"Our regiment was given the alarm. It was only when we got to the Belorusskaya train station in Moscow that they told us where we were going. One guy, I think he was from Leningrad, began to protest. They told him they'd drag him before a military tribunal. The commander said exactly that before the troops: "You'll go to jail or be shot." I had other feelings, the complete opposite of that guy. I wanted to do something heroic. Maybe it was kid's stuff. But there were others like me. It was scary but also fun, for some reason."

"The houses were all sealed up, the farm machinery was abandoned. It was interesting to see. There was no one, just us and the police on their patrols. You'd walk into a house - there were photographs on the wall, but no people."

"There's a note on the door: Dear kind person, please don't look for valuables here. We never had any. Use whatever you want, but don't trash the place. We'll be back. I saw signs on other houses in different colors - Dear house, forgive us! People said goodbye to their homes like they were people. Or they'd written: We're leaving in the morning, or, We're leaving at night, and they'd put the date and even the time. There were notes written on school notebook paper: Don't beat the cat. Otherwise the rats will eat everything. And then in a child's handwriting: Don't kill our Zhulka. She's a good cat."



Zoya Danilovna Bruk, miljöinspektör
"They had protocols written up for burying radioactive earth. We buried earth in earth - such a strange human activity. According to the instructions, we were supposed to conduct a geological survey before burying anything to determine that there was no groundwater within four to six meters of the burial site. We also had to ensure that the depth of the pit wasn't very great, and that the walls and bottom of the pit were lined with polyethylene film. That's what the instructions said. In real life it was, of course, different. As always. There was no geological survey. They'd point their fingers and say, "Dig here." The excavator digs. "How deep did you go?" "Who the hell knows? I stopped when I hit water." They were digging right into the water."

"There was something else I was afraid of leaving out . . . oh, right! Chernobyl happened, and suddenly you got this new feeling, we weren't used to it, that everyone has their separate life. Until then no one needed this life. But now you had to think: What are you eating, what are you feeding your kids? What's dangerous, what isn't? Should you move to another place, or should you stay? Everyone had to make their own decisions. And we were used to living - how? As an entire village, as a collective - a factory, a kolkhoz. We were Soviet people, we were collectivized. Then we changed. Everything changed. It takes a lot of work to understand this.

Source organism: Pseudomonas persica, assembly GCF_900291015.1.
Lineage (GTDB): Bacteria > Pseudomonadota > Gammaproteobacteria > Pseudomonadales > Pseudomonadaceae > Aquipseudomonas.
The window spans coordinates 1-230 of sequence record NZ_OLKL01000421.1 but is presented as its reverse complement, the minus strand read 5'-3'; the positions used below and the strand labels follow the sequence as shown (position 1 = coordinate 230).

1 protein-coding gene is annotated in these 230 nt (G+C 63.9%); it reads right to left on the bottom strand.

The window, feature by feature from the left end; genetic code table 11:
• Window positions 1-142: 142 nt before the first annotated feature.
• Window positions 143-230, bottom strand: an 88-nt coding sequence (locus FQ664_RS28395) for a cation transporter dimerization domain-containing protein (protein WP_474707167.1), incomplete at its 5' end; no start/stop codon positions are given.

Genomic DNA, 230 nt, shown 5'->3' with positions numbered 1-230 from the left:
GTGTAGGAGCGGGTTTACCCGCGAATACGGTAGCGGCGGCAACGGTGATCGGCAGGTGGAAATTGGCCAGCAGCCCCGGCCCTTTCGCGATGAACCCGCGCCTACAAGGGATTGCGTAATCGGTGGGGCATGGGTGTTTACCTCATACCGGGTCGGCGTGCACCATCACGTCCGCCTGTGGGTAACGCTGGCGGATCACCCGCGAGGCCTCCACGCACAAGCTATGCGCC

"


Vladimir Matveevich Ivanov, First Secretary of the Stavgorod Regional Party Committee vid tiden för olyckan:
"It was just a few weeks after the explosion at the plant. There were helicopters flying, military vehicles on the roads. My wife said: "They should stay with our relatives. They need to get out of here." I was the First Secretary of the Regional Committee of the Party! I said absolutely not. "What will people think if I take my daughter with her baby out of here? Their children have to stay." Those who tried to leave, to save their own skins, I'd call them into the regional committee. "Are you a Communist or not?" It was a test for people. If I'm a criminal, then why was I killing my own child?"



Läs hela utdraget: Voices from Chernobyl av Svetlana Alexievich.

_________________________
Svetlana Aleksijevitj
Bön för Tjernobyl. Ordfront 1998. ISBN: 9173246123 / 91-7324-612-3
Voices from Chernobyl (eng. Svetlana Alexievich). 2005.

Chernobyl.info
Tjernobylolyckans konsekvenser i närområdet

One gets a sense from these Voices from Chernobyl of the extent of the human toll and lasting damage caused by this catastrophe. Almost everyone trusted the state, and the state certainly failed them, too disorganised and too poor to take the necessary steps. But the power of the state was also far from as strong as it presented itself as being: people returned to their contaminated land, or took their contaminated belongings away with them (and if they didn't, looters did), at worst having to bribe someone. Only feeble token efforts appear to have been made to keep dangerously contaminated foodstuffs out of the food supply.
Voices from Chernobyl - recension i Complete Review